Caring for your Mental Health During the Halloween Season


This week Kat’s Mental Health column delves into the mental health challenges that come with Halloween. (Courtesy of Cory Bork/The Fordham Ram)

As we approach the ultimate Sunday scaries this weekend, I come to you with the most wholesome of facts that is certain to lift your spirits: Bats form relationships with one another, much like humans do. Picture two best bat buddies getting midnight lunch together and tell me that doesn’t put the biggest smile on your face.

Here at Fordham, we have the luxury of living among ghosts. Don’t panic, though, they’re super friendly and very understanding of boundaries when you’re having a rough day. If you haven’t yet, go on one of Fordham’s ghost tours or ask an upperclassman to share their spooky experiences so you can get better acquainted with your roomies.

However, on a slightly more serious note, I want to take this week to remind you to take care of your mental health as we enter the holiday season. For many of us, this means extended family dinners that may not be the most pleasant, especially this year, which may be the first after a reprieve due to the pandemic. For Halloween, it may mean carefully crafting social events or feeling uncomfortable about something you don’t want to do.

Though the college Halloween party scene is glamorized time and time again, there’s no shame in admitting that it may not be everyone’s cup of tea. Don’t feel pressured to go to a party you have no interest in. Instead, take a night in with your roommates to watch your favorite Halloween movie, even if it’s a “childish” one. “Twitches,” “Halloweentown,” “Hocus Pocus” — all of these have that homey feel to them if you’re not up for the party scene. If you do go to a party though, please keep yourselves safe. Make sure you’re in a group and try to have at least one person you know would take you home if you feel uncomfortable.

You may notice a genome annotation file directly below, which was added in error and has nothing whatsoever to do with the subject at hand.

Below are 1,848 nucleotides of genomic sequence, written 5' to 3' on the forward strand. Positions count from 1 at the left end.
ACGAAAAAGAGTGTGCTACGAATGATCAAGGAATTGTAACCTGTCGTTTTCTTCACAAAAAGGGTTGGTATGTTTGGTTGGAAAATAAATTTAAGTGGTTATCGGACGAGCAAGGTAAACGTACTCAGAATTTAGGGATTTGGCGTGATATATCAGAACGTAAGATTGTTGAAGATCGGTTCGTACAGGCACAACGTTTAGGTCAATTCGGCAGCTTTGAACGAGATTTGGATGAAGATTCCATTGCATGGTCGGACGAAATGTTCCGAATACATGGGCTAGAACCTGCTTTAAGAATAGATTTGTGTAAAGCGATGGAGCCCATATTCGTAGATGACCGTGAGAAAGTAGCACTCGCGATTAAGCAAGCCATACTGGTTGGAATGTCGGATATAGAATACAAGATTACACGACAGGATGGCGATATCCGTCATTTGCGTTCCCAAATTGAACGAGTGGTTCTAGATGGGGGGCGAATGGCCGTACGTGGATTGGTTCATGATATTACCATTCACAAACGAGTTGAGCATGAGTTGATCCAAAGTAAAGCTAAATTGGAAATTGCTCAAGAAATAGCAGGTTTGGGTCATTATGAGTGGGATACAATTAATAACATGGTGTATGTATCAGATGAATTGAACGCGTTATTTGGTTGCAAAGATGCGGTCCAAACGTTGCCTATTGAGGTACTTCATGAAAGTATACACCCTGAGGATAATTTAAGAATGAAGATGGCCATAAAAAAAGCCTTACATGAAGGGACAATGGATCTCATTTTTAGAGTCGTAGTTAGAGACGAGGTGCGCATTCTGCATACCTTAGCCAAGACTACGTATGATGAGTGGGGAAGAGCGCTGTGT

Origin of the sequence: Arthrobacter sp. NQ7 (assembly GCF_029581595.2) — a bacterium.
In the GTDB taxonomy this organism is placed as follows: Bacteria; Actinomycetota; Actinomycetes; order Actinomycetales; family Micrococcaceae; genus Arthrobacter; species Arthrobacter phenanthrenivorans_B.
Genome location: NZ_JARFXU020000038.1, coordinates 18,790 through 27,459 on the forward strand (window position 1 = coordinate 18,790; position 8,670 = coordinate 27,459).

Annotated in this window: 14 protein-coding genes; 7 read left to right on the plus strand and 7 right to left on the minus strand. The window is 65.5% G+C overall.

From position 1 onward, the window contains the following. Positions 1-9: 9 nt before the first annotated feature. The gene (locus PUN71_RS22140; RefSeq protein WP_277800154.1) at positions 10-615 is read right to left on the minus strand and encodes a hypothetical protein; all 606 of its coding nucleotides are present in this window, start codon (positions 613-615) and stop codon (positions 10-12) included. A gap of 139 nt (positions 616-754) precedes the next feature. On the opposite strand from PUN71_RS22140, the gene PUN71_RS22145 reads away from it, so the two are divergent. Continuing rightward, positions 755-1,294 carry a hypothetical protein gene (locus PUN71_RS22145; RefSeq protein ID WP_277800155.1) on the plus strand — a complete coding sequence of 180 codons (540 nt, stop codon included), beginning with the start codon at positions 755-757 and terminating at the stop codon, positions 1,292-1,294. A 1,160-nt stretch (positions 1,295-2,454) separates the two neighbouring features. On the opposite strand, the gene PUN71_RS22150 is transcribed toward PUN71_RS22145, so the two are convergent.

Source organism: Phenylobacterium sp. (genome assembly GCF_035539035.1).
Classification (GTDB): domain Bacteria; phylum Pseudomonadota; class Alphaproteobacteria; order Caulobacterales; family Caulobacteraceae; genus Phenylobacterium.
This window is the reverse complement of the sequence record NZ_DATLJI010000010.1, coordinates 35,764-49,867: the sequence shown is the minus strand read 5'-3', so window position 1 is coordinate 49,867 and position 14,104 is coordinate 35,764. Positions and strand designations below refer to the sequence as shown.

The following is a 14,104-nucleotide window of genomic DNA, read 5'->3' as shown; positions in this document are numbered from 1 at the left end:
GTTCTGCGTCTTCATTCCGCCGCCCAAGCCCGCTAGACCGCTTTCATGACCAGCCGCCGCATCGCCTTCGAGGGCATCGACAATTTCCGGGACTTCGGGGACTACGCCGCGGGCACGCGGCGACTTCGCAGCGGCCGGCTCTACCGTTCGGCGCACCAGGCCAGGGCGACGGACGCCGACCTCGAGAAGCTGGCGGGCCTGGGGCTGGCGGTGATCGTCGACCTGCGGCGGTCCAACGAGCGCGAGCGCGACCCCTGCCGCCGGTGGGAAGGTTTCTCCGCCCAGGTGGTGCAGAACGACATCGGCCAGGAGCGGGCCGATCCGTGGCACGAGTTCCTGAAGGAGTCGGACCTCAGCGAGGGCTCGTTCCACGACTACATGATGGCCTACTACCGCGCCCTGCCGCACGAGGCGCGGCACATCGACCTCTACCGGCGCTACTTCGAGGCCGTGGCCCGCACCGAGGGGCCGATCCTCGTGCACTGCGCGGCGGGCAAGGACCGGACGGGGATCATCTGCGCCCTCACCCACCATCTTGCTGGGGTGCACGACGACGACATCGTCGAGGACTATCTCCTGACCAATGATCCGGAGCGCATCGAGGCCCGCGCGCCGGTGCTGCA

Costumes can also be a major contributor to Halloween anxiety. Far too often, people think it’s funny to use mental health as a costume by dressing up in straightjackets or as the stereotyped mental asylum patient. Not only do these costumes perpetuate harmful and false images of people struggling with mental health, but they’re also blatantly ignorant and triggering. Stop portraying people who suffer with mental illness as “scary.” They’re people, plain and simple, who are just trying to get better.

The other danger of Halloween is candy. We all know to be cautious, checking for anything unwrapped and making sure we do the same for our younger siblings. But there’s another danger that comes along with it — the worry about eating “too much” candy or bingeing uncontrollably on those  bite-sized snacks. The trap of feeling guilty for eating is amplified during this time of year, and the effect of this guilt on mental health is scarier than anything else you’ll see on Halloween.

Take this as your reminder that a bit of extra candy won’t hurt you. One piece will not have any serious ramifications on your health, and there is absolutely no harm in having a little fun. If you struggle with disordered eating, Halloween marks the start of a holiday season that can be overwhelming. Please go easy on yourself and prepare as best as you can. Remind yourself that you’ve survived every year so far, and this year will be no different. Be strong.

Your mental health is worth more than any costume, any social event and certainly any stupid number. You are stronger than the ills of this (or any) holiday season, and you’ll get through this one just as you have with all the ones that came before. Offer yourself the same forgiveness and compassion you would to your best friends, and let this be the best season yet.